I congratulate Philip Boswell on securing this debate. His contribution was really good, technically sound and showed his background in the subject.
First, let me state that carbon capture and storage is an absolutely necessary component of the solution to our energy trilemma. It offers the opportunity to meet our emissions targets, provide energy security and take advantage of the natural resources and high-level skills of our nation. It is necessary because any conceivable energy future will require the burning of fossil fuels.
I encourage anyone who doubts the significant and important role that hydrocarbons will continue to play in meeting the UK’s energy needs to read Lord Oxburgh’s report. He concludes that to meet our heating needs we must continue to rely on natural gas, produce huge quantities of hydrogen gas or supply heat through electrification, which in turn would require new fossil fuel power stations. Any of those paths will produce large amounts of CO2 and will therefore require effective carbon capture technology to meet our environmental targets.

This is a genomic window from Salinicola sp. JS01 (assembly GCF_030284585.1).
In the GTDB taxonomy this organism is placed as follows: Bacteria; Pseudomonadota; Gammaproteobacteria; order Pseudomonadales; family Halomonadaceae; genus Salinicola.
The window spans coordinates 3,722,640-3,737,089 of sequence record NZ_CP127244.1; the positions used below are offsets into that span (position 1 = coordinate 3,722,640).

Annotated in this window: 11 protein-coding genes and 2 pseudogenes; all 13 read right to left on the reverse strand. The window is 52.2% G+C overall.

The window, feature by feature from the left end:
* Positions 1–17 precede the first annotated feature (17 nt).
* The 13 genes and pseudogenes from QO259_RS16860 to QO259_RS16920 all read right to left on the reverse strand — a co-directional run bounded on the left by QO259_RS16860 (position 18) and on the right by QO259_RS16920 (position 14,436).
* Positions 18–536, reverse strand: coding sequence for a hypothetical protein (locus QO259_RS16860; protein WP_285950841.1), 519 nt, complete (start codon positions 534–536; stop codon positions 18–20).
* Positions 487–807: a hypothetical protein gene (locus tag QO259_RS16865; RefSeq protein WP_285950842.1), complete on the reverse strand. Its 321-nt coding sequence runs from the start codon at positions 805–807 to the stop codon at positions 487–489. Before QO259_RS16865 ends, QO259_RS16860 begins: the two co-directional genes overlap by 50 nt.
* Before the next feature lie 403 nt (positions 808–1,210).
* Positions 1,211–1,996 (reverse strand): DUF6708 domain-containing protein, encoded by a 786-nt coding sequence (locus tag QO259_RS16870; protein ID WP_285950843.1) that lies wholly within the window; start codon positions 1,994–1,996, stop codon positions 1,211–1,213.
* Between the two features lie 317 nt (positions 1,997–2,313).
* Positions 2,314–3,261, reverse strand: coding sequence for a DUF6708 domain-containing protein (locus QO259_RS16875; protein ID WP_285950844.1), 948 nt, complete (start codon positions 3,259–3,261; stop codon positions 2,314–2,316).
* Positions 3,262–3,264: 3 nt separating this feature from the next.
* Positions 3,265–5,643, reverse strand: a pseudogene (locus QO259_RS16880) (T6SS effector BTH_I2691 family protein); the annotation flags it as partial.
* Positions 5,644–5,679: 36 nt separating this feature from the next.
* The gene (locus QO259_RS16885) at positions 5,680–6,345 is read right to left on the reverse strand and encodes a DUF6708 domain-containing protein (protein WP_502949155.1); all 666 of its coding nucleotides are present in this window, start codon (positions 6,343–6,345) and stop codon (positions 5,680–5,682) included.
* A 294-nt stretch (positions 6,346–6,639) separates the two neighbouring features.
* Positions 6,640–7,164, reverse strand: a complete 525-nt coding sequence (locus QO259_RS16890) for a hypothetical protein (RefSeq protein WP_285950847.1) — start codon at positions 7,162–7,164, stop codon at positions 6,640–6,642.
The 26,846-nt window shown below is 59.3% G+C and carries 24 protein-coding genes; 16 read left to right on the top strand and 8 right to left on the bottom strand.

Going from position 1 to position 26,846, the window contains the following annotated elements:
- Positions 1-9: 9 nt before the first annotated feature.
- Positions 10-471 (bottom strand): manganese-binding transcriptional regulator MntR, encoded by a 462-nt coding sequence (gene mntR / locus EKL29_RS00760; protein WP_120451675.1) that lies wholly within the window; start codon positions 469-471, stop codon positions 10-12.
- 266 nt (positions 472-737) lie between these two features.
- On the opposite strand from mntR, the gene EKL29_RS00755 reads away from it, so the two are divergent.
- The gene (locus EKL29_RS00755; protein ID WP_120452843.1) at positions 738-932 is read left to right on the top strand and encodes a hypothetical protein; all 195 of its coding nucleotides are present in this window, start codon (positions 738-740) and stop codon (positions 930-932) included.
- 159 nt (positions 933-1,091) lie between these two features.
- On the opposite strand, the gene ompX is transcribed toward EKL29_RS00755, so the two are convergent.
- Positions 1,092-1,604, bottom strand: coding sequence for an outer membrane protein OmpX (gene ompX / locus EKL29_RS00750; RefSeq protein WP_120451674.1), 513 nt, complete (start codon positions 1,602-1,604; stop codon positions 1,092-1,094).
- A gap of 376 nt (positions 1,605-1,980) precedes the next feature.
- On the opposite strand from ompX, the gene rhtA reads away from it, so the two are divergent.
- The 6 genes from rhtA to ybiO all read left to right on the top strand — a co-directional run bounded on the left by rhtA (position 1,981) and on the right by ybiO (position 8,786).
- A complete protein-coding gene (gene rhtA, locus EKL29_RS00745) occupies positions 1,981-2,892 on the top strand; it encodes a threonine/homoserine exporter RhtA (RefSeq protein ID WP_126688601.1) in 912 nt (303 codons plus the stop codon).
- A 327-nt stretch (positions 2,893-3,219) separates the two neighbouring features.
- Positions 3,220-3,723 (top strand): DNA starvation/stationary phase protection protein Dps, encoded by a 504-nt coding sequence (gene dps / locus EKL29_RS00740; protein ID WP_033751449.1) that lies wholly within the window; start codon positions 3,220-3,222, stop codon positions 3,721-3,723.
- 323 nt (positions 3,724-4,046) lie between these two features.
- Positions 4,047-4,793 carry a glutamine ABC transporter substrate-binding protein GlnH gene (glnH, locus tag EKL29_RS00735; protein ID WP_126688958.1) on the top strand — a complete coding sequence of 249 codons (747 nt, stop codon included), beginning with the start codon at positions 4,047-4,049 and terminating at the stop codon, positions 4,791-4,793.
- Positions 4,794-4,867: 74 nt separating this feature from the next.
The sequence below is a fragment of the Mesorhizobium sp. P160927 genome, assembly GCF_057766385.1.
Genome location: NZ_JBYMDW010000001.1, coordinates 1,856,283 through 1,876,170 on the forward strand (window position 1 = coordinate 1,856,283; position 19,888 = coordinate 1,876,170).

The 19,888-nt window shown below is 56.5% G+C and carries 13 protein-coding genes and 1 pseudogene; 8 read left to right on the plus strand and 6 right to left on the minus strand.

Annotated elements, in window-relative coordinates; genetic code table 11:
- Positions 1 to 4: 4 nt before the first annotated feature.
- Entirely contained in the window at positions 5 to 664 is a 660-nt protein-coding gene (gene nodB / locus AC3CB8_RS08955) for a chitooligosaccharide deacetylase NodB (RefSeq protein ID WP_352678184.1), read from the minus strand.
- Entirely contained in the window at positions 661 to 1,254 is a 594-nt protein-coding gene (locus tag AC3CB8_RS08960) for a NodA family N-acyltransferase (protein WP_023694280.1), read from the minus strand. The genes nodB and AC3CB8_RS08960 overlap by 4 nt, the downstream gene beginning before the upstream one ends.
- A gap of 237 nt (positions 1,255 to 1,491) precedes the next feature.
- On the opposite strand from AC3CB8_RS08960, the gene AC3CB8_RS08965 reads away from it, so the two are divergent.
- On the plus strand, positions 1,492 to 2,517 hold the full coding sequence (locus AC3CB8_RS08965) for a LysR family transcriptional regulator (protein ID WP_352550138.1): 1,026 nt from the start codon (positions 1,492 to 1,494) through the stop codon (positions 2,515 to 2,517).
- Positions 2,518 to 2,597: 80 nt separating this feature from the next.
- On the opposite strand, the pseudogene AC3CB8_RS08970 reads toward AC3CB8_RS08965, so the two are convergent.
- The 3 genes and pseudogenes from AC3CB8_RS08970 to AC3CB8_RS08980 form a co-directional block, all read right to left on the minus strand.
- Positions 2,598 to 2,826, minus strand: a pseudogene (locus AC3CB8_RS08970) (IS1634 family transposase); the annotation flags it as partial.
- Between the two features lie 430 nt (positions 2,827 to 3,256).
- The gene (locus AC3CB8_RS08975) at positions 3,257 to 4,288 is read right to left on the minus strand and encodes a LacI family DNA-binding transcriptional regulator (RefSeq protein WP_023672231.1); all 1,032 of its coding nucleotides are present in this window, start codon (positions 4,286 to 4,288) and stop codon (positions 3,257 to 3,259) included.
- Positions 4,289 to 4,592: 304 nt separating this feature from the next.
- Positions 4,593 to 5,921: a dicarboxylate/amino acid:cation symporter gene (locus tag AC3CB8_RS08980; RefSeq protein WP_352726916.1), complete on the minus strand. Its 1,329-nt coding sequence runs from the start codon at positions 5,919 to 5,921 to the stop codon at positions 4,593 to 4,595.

The main challenge in developing such essential technology is achieving value for money. As the recent National Audit Office report found, the Government’s carbon capture technology competitions did not offer that. I hope, however, that the Government accept that the technology is still necessary to meet our environmental targets and will commit to creating a more cost-effective approach to building the technology in the UK, rather than letting CCS innovation, research and expertise leave the UK and create jobs, investment and opportunities elsewhere—that the Government are willing to take on some of the risks of developing the new industry in order to reap the economic and environmental benefits down the line.